I think costume design is the most time
consuming and exacting part of the designer's work. The 'glory' may
be in the set design because of its more obvious and immediate impact
- it's so much bigger - but costume design, with its intimate interaction
with the performers, is a much tougher process. Relatively few drawings
remain of my work as many have been purloined by company members at
the time and many shows don't really require putting pen to paper,
being a process of selection from a theatre's stock (like 'Bloodbrothers'
in Heilbron) or hire from a costume company such as Angels in London
(as for 'A Summer's Day').
Also, more controversially, I've come to the conclusion that successful interpersonal relationships are the overriding priority when working on a show and, what for me are often petty concerns of personal visual taste, - for example "I don't care if you hate it/think it has nothing to do with your character/never wear green, you MUST wear that costume, my artistic vision would be ruined if you don't"- are always worth abandoning if those relationships are threatened. In my experience a happy company stands a better chance of delivering a 'happy' show than one where everyone is, behind the scenes, at each other's throats.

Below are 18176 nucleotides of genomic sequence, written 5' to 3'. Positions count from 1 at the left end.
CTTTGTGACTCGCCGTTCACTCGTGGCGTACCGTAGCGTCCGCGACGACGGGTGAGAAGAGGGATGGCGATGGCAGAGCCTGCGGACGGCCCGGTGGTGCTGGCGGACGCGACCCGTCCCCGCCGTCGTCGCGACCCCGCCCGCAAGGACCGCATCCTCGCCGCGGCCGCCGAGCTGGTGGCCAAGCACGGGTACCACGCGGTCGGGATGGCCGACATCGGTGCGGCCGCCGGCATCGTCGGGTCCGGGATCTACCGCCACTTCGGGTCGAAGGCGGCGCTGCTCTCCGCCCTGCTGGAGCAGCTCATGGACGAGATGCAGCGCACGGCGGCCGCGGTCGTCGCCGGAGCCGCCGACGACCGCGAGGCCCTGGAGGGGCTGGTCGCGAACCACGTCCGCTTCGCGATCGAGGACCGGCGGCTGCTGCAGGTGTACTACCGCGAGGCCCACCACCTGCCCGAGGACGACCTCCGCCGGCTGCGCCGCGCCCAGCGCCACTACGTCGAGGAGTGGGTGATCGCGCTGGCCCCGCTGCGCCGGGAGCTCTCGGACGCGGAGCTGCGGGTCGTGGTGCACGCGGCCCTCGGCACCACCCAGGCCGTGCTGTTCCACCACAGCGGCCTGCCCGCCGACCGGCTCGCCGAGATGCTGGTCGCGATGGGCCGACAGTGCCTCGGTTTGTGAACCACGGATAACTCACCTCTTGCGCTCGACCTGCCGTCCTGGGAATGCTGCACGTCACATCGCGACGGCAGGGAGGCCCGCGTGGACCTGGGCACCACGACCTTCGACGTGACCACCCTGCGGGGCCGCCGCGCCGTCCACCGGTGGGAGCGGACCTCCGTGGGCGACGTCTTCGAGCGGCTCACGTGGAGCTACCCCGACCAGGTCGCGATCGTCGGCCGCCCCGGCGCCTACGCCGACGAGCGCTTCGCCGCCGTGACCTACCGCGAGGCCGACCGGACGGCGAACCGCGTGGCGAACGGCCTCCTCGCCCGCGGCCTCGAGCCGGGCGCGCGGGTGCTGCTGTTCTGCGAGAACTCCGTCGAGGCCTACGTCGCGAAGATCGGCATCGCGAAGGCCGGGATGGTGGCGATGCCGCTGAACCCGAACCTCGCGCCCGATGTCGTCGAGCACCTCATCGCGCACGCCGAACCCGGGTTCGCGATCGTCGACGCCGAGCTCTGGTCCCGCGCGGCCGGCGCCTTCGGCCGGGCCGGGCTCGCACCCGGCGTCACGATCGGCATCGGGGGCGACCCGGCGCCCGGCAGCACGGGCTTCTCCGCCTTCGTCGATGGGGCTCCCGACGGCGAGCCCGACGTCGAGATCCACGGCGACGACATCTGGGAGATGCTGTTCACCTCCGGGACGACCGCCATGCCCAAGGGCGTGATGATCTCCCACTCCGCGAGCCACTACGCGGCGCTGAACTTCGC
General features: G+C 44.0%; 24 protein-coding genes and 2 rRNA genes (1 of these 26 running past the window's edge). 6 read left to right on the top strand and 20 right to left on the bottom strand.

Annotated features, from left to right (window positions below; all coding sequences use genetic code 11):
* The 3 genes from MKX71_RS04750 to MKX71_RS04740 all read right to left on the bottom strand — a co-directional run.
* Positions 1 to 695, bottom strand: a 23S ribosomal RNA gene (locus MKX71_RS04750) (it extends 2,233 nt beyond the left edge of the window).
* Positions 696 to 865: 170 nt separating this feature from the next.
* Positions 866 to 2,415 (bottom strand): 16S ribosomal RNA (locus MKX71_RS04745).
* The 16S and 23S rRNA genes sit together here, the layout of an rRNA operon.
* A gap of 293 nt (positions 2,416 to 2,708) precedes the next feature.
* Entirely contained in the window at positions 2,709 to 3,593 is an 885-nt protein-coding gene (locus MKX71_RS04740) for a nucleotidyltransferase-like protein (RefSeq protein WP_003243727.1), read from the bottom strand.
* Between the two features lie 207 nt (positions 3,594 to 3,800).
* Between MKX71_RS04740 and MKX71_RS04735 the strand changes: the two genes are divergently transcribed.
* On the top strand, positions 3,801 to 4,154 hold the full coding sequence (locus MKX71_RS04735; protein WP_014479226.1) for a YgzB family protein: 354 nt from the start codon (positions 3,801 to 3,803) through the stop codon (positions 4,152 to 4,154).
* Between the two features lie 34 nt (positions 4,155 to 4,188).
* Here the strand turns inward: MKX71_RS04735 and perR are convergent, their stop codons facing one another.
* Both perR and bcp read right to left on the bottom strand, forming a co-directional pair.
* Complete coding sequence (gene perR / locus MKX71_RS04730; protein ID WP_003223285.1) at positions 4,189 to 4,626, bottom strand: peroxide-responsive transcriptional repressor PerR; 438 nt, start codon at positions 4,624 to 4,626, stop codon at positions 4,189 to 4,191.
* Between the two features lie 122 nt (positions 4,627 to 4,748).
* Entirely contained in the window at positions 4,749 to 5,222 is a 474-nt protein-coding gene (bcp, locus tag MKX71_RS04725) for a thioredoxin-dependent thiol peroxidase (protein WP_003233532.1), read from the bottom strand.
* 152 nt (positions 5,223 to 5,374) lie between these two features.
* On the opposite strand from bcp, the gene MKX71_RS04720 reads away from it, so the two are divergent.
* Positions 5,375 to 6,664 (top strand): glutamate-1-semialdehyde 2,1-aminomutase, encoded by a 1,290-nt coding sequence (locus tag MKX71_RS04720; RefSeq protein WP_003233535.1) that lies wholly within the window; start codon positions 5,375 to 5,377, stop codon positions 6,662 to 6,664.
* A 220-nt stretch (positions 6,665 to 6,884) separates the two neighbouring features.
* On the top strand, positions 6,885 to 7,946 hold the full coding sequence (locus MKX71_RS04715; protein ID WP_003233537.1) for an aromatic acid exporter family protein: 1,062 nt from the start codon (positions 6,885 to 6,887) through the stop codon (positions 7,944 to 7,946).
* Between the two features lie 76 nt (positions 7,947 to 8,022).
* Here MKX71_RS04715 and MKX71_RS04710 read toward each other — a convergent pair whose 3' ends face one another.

|Four clown costumes for a theatre in education tour in Leicester||'An-I-Said-Well-I-Said', a
one act play I wrote in 1978
for the British Dance Drama Company's national tour 1978
for a duet choreographed by Yoma Sasburgh for the British Dance Drama
Designs for 'The Lesson'by Eugene Ionesco, for Manitou Wabing, Ontario, Canada
Designs for the Herald and
Rossignol in Peter Weiss' 'Marat/Sade', for the Leicester Phoenix
Three of the costume drawings for 'Tartuffe' at the National Theatre of Cyprus in Nicosia (March 1997).
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